Hazen, Individually and as Representative of Ken Hazen v. Allstate Insurance Company
MEMORANDUM AND ORDER denying 9 Opposed MOTION to Sever Plaintiff's breach of contract claims from her extra-contractual claims and MOTION to Abate; granting 10 Opposed MOTION for Leave to File Amended Answer (Signed by Judge Keith P Ellison) Parties notified.(arrivera, 4)
United States District Court
Southern District of Texas
UNITED STATES DISTRICT COURT
SOUTHERN DISTRICT OF TEXAS
ELIZABETH HAZEN, INDIVIDUALLY
AND AS REPRESENTATIVE OF KEN
ALLSTATE INSURANCE COMPANY,
August 16, 2017
David J. Bradley, Clerk
CIVIL ACTION NO. 4:16-CV-3068
ORDER AND MEMORANDUM
Pending before the Court are Defendant Allstate Insurance Company’s Motion to Sever
and Abate Plaintiff’s Extra-Contractual Claims and Motion for Leave to File Amended Answer.
(Doc. No. 9, Doc. No. 10.) Plaintiff Elizabeth Hazen has responded in opposition to the motion
for severance and abatement (Doc. No. 11.), but not to the motion for leave to amend. After
consideration of the filings and applicable law, Allstate’s motion to sever and abate is DENIED.
Finding Allstate’s motion for leave to amend unopposed and acceptable, it is GRANTED.
Hazen alleges that she experienced an incident of theft and vandalism at her home in
2014, for which Hazen and her spouse filed an insurance claim with Allstate. (Doc. No. 1-1 at 6.)
She further alleges that Allstate, in the course of issuing her insurance policy and processing her
claim, breached the insurance contract; violated the Texas Deceptive Trade Practices Act;
breached the duty of good faith and fair dealing; violated the Texas Insurance Code; breached its
fiduciary duty;1 and made fraudulent misrepresentations. (Id. at 7–11.)
Hazen’s complaint pled a cause of action titled “exemplary damages” but attributed the
availability of such damages to the breach of the duty of good faith and fair dealing (a separately
In July 2016, Hazen sent a letter to Allstate demanding compensation up to the full limit
of her policy and asserting claims based on the Texas Insurance Code and breach of the duty of
good faith and fair dealing. (Doc. No. 11-1 at 1–4.) Allstate responded with an offer to settle
“any and all of her claims.” (Doc. No. 9-1 at 3.) Rejecting that offer, Hazen sued in the district
court of Harris County, Texas, in September 2016, and Allstate removed based on diversity of
citizenship. (Doc. No. 1.) The pending motions came soon thereafter.
A party generally may join “as many claims as it has against an opposing party.” Fed. R.
Civ. P. 18(a). It may do so “even though one of them is contingent on the disposition of the
other.” Fed. R. Civ. P. 18(b). Rule 18 is a permissive rule, “provid[ing] the parties with great
freedom in the joinder of claims.” 7 CHARLES ALAN WRIGHT, ARTHUR R. MILLER,
FEDERAL PRACTICE & PROCEDURE § 1689 (3d ed. 2017). In turn, a court may sever any claim
against a party. Fed. R. Civ. P. 21. Under Rule 21, a district court has “wide discretion” to sever
an action. In re Rolls Corp., 775 F.3d 671, 680 (5th Cir. 2014). A claim may be suitable for
severance “if it is misjoined or might otherwise cause delay or prejudice.” Applewhite v.
Reichhold Chemicals, Inc., 67 F.3d 571, 574 (5th Cir. 1995). The party seeking severance bears
the burden of demonstrating its necessity. Aspen Tech., Inc. v. Kunt, No. 4:10-cv-1127, 2011 WL
86556, at *3 (S.D. Tex. Jan. 10, 2011).
Allstate argues that the applicable law also includes the Texas Supreme Court’s decision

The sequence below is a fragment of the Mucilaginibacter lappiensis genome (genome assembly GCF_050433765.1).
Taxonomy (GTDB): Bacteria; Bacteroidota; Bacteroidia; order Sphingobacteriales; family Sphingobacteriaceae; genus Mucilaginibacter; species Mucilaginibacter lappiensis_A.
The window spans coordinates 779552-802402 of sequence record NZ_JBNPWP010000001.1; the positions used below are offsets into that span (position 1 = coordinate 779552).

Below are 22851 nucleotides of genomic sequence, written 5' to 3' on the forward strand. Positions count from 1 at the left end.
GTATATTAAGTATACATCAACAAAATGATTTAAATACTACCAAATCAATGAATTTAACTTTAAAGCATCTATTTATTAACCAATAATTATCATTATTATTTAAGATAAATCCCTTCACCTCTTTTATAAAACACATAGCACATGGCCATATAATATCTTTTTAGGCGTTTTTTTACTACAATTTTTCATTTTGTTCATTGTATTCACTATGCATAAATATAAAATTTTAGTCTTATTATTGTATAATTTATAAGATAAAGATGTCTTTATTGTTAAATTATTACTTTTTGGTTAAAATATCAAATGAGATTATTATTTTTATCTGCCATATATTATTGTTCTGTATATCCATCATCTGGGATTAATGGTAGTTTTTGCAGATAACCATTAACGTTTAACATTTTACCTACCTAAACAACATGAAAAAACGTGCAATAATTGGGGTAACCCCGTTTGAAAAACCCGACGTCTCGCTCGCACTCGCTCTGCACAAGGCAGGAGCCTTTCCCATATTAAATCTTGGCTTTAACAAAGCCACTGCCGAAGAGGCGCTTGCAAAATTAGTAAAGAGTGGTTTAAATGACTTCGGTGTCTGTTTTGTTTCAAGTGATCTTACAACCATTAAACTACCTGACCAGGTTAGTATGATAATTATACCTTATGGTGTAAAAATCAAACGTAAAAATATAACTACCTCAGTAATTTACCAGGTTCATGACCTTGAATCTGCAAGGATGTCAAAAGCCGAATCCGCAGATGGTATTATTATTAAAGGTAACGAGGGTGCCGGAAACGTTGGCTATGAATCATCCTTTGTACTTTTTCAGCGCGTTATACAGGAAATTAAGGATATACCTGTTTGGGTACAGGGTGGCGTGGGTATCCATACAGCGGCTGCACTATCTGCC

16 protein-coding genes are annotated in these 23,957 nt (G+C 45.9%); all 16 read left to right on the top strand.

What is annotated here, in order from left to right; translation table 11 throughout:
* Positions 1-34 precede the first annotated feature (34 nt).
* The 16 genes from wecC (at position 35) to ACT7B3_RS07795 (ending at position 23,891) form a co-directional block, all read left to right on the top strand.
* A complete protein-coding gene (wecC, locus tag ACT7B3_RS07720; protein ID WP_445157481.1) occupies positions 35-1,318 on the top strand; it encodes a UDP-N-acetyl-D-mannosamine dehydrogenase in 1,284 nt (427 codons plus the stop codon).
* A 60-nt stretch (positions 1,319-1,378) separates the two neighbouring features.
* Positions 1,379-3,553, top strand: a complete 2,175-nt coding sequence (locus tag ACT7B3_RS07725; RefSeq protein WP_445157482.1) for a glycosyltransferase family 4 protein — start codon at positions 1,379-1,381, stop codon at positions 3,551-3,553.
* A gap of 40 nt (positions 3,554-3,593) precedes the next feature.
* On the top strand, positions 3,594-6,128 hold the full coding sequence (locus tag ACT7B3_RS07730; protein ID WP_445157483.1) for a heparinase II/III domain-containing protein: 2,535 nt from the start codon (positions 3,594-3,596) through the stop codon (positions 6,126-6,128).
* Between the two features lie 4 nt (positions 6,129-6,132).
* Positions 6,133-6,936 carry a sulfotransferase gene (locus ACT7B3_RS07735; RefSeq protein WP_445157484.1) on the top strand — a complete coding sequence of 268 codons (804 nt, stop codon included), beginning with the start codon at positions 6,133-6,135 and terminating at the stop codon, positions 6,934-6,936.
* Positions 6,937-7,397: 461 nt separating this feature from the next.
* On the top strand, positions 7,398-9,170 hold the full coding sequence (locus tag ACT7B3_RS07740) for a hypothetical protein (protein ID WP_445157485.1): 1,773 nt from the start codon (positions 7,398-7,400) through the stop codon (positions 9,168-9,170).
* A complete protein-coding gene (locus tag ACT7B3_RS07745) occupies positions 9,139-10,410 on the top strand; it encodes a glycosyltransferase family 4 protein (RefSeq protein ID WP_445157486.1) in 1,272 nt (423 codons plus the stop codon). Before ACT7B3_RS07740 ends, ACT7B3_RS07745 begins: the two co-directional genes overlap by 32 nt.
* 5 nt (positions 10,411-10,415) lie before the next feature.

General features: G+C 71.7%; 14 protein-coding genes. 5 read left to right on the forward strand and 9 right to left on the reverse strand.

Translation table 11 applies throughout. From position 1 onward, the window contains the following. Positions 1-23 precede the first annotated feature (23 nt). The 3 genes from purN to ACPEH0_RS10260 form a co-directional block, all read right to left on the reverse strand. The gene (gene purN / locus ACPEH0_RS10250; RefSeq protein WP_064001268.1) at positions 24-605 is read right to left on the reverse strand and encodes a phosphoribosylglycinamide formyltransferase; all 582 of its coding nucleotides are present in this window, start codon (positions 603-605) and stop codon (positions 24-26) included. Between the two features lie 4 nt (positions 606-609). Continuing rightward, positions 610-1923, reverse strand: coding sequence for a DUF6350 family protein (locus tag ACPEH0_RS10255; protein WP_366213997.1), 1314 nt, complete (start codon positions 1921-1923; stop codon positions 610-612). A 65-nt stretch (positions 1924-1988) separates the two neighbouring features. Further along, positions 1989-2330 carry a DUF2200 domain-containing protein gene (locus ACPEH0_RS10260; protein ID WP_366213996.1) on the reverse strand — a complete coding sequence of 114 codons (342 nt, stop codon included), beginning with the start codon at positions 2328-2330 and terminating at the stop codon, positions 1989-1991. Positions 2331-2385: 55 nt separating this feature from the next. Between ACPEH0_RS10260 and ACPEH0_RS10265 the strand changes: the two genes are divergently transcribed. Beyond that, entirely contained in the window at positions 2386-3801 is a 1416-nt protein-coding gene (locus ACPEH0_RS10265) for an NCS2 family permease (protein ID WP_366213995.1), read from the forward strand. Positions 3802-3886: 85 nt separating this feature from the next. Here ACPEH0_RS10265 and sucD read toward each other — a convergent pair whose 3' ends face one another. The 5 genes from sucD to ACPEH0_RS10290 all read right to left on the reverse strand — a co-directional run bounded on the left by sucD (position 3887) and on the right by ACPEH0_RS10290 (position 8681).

in Liberty National Fire Insurance Company v. Akin, 927 S.W.2d 627 (Tex. 1996). In Akin, the
Texas Supreme Court considered Texas trial courts’ discretion to sever, governed by Rule 41 of
the Texas Rules of Civil Procedure. Id. at 629. Though it affirmed the denial of severance in the
pled claim) and the breach of Allstate’s fiduciary duty. (Doc. No. 1-1 at 9.) Accordingly, the
Court construes it as a claim of breach of fiduciary duty.
case before it, the court noted that “severance may nevertheless be necessary” in some cases
alleging that insurers both breached a contract and acted in bad faith, particularly when a
settlement offer had been made. Id. at 630. An extensive case law flowed from this discussion.
See In re American Nat. County Mut. Ins. Co., 384 S.W.3d 429, 434 (Tex. App.––Austin 2012)
Allstate’s reliance on Akin raises the question of whether Texas law controls the Court’s
discretion in this matter. In the analogous context of a motion for separate trials, this Court
previously stated that “[t]he issue of whether separate trials are warranted in [a] diversity action
is governed by federal law.” Houston McLane Co., Inc. v. Connecticut General Life Ins. Co., No.
Civ.A. H-06-1508, 2006 WL 3050812, at *1 (S.D. Tex. 2006) (citing WRIGHT & MILLER § 2387
(2d ed. 2006)). Cf. Lumbermens Mut. Cas. Co. v. Bell, 289 F.2d 124, 125–26 (5th Cir. 1961)
(holding that the separate trial issue in a diversity case was a procedural matter governed by
federal law, not state law). The Court finds that the issue of severance is likewise a procedural
matter governed by federal law, not state law. As such, it takes the Akin line of cases under
advisement as an aid to the Court’s exercise of discretion, if not as a binding constraint on it.
The principles of Akin are implicated when an insured alleges both breach of the
insurance contract and bad faith by the insurer and that insurer has made a settlement offer. See
927 S.W.2d at 629–30. In the typical scenario, the bad faith claim arises from the settlement of
the original insurance matter. The insured finds the settlement offer unsatisfactory, so she alleges
that the offer was made in bad faith. The insured thereby gains an additional claim for relief.
E.g., Mid-Century Ins. Co. of Tex. v. Lerner, 901 S.W.2d 749, 751 (Tex. App.––Houston [14th
Dist.] 1995) (“At the time of the accident, Norris owned an underinsured motorist insurance
policy with Mid–Century. The policy had a coverage limit of $50,000. Dissatisfied with the
settlement offer, Norris filed suit against Mid-Century alleging breach of contract and bad faith
claims.”).2 Once litigation commences, the existence of the settlement offer creates a dilemma.
“On one hand, the exclusion of the settlement offer in trial would unfairly deny the insured the
use of the evidence to prove essential elements of the bad faith claim. At the same time,
admission of the settlement offer would deny the insurer the right to exclude evidence unfairly
implicating that it has admitted liability on the contract claims.” In re Amer. Nat. County Mut.
Ins. Co., 384 S.W.3d at 434.
But other scenarios arise. Defendants sometimes seek severance even though they made